Generic name: mitomycin (mye-toe-MYE-sin)
Drug class: Miscellaneous ophthalmic agents
Available Dosage Forms:
- Powder for Solution
Therapeutic Class: Ophthalmologic Agent
Medically reviewed by Drugs.com. Last updated on Jun 12, 2021.
Uses for mitomycin
Mitomycin topical eye solution is used to help in glaucoma surgery. Mitomycin belongs to the group of medicines called antimetabolites.
Mitomycin is to be applied only by or under the direct supervision of your doctor.
Before using mitomycin
In deciding to use a medicine, the risks of taking the medicine must be weighed against the good it will do. This is a decision you and your doctor will make. For mitomycin, the following should be considered:
Tell your doctor if you have ever had any unusual or allergic reaction to mitomycin or any other medicines. Also tell your health care professional if you have any other types of allergies, such as to foods, dyes, preservatives, or animals. For non-prescription products, read the label or package ingredients carefully.
Appropriate studies have not been performed on the relationship of age to the effects of mitomycin topical eye solution in the pediatric population. Safety and efficacy have not been established.
Appropriate studies performed to date have not demonstrated geriatric-specific problems that would limit the usefulness of mitomycin topical eye solution in the elderly.
There are no adequate studies in women for determining infant risk when using this medication during breastfeeding. Weigh the potential benefits against the potential risks before taking this medication while breastfeeding.
Interactions with medicines
Although certain medicines should not be used together at all, in other cases two different medicines may be used together even if an interaction might occur. In these cases, your doctor may want to change the dose, or other precautions may be necessary. When you are receiving mitomycin, it is especially important that your healthcare professional know if you are taking any of the medicines listed below. The following interactions have been selected on the basis of their potential significance and are not necessarily all-inclusive.
Using mitomycin with any of the following medicines is usually not recommended, but may be required in some cases. If both medicines are prescribed together, your doctor may change the dose or how often you use one or both of the medicines.
Interactions with food/tobacco/alcohol
Certain medicines should not be used at or around the time of eating food or eating certain types of food since interactions may occur. Using alcohol or tobacco with certain medicines may also cause interactions to occur. Discuss with your healthcare professional the use of your medicine with food, alcohol, or tobacco.
Other medical problems
The presence of other medical problems may affect the use of mitomycin. Make sure you tell your doctor if you have any other medical problems, especially:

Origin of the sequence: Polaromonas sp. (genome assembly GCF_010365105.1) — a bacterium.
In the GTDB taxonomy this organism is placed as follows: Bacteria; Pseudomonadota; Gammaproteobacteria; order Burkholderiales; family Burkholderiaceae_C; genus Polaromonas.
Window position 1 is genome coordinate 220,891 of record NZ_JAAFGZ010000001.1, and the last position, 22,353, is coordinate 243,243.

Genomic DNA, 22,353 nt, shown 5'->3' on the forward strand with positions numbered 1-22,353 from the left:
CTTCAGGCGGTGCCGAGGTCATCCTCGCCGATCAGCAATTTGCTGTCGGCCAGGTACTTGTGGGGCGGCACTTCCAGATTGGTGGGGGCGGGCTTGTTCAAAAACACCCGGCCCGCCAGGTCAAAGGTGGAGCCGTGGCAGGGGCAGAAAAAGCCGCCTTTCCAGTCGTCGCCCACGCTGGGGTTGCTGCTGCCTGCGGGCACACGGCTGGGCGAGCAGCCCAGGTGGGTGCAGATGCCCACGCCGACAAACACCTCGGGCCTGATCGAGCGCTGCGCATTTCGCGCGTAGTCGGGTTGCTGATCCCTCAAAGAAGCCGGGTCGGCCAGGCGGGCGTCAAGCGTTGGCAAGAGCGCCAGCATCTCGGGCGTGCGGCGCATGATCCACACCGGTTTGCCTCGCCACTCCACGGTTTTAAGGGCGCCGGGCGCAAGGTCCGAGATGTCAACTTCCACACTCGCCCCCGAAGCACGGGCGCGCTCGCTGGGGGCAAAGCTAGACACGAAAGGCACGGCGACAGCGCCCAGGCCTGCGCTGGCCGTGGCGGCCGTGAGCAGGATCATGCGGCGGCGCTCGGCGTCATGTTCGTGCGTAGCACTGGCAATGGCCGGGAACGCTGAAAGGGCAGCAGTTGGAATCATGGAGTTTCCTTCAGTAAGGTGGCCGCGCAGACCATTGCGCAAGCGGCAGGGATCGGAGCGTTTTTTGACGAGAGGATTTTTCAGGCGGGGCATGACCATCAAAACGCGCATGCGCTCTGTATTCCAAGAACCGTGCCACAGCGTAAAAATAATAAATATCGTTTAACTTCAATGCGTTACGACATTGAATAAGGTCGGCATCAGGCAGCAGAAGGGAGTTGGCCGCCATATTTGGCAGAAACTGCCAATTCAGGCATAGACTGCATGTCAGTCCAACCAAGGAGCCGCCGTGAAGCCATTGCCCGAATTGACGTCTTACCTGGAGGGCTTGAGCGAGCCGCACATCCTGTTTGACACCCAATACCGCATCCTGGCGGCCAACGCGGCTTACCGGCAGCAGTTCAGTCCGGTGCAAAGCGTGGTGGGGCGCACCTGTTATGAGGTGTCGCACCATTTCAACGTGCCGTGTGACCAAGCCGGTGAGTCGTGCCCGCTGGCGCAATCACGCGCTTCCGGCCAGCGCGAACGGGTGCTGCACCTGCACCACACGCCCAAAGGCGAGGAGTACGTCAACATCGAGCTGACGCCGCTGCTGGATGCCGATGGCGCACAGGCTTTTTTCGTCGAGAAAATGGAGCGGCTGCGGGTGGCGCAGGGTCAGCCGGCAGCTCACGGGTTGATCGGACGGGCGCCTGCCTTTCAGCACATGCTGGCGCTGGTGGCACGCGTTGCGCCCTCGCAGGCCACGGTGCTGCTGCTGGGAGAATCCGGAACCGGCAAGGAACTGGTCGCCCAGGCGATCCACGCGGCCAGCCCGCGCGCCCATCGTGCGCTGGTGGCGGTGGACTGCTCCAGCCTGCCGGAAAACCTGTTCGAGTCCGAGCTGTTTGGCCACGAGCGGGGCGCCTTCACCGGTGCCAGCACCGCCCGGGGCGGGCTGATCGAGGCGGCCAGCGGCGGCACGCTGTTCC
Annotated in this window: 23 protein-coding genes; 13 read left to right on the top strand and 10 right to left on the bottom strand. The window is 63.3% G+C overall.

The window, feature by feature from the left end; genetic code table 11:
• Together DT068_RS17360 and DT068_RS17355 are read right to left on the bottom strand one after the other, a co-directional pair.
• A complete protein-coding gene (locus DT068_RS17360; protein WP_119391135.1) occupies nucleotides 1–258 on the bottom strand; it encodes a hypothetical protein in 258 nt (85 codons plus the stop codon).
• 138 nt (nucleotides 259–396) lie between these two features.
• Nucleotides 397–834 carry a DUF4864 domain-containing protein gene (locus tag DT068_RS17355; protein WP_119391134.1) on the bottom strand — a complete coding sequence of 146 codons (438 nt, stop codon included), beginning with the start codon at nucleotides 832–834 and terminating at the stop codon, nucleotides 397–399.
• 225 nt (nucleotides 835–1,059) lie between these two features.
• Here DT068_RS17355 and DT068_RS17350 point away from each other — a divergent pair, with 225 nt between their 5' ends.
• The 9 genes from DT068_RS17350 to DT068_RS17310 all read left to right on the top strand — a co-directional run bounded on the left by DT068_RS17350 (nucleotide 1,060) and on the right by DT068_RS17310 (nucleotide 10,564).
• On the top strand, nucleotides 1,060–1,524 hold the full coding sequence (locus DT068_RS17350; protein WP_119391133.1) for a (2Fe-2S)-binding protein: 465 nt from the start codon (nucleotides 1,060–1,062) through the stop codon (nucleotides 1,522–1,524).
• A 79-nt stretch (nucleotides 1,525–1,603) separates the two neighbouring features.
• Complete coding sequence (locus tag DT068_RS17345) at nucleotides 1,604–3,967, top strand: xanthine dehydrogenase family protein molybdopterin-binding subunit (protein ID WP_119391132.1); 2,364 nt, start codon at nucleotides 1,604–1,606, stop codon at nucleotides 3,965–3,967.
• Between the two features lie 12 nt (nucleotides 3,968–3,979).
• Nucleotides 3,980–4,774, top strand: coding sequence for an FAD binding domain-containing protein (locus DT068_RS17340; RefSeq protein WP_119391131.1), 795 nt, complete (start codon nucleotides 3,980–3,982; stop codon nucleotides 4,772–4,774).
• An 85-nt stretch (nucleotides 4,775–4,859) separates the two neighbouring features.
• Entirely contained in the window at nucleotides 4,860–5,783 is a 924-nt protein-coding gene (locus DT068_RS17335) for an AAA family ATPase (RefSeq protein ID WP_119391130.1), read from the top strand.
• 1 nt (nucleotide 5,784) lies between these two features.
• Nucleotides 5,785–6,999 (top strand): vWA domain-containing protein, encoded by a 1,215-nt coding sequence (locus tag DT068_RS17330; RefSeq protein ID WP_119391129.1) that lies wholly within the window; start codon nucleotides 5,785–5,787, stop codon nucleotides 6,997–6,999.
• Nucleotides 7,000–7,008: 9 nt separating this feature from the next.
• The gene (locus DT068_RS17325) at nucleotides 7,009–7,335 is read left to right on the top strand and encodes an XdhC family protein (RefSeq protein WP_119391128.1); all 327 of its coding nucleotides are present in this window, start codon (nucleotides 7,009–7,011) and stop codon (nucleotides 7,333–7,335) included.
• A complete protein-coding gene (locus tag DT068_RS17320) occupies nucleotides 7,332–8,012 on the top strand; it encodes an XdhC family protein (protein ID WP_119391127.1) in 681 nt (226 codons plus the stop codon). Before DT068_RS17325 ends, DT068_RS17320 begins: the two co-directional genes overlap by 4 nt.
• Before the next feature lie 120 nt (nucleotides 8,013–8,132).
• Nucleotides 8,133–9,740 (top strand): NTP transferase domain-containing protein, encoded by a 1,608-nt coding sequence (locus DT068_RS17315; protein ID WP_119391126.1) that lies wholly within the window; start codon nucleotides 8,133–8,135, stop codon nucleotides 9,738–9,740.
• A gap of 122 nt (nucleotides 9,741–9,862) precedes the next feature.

- Cataracts or
- Lens implant (eg, phakic intraocular lens)—Use with caution. May increase risk for serious side effects.
Proper use of mitomycin
A doctor or other trained health professional will apply mitomycin to your eyes using sponges during glaucoma filtration surgery.
Precautions while using mitomycin
Your eye doctor will check your eyes closely to make sure it is working properly and is not causing unwanted effects.
Receiving mitomycin while you are pregnant can harm your unborn baby. If you are a woman who can get pregnant, your doctor may do tests to make sure you are not pregnant before receiving mitomycin. Use an effective form of birth control to keep from getting pregnant. If you think you have become pregnant while receiving the medicine, tell your doctor right away.
Mitomycin may increase the risk of cataracts. Tell your doctor right away if you have blindness, blurred vision, or decreased vision.
Tell your doctor right away if you have decreased vision or any changes in your vision. These could be symptoms of hypotony (decreased tension or pressure in the eye).
Mitomycin side effects
Along with its needed effects, a medicine may cause some unwanted effects. Although not all of these side effects may occur, if they do occur they may need medical attention.
Check with your doctor or nurse immediately if any of the following side effects occur:
Incidence not known
- blurred vision
- decreased vision or any change in vision
- dislocated eye implants
- eye pain, redness, irritation, or inflammation
- flashes of light or floaters in vision
- red or bloodshot eye
- seeing flashes or sparks of light
- seeing floating spots before the eyes, or a veil or curtain appearing across part of vision
- tearing of the eyes
Some side effects may occur that usually do not need medical attention. These side effects may go away during treatment as your body adjusts to the medicine. Also, your health care professional may be able to tell you about ways to prevent or reduce some of these side effects. Check with your health care professional if any of the following side effects continue or are bothersome or if you have any questions about them:
Incidence not known
- Opening of the surgical wound
- raising of the upper eyelid
- sensitivity of the eyes to light
- throbbing pain
Other side effects not listed may also occur in some patients. If you notice any other effects, check with your healthcare professional.
Call your doctor for medical advice about side effects. You may report side effects to the FDA at 1-800-FDA-1088.
More about mitomycin ophthalmic
- Side Effects
- During Pregnancy
- Dosage Information
- En Español
- Drug class: miscellaneous ophthalmic agents
- Other brands
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Always consult your healthcare provider to ensure the information displayed on this page applies to your personal circumstances.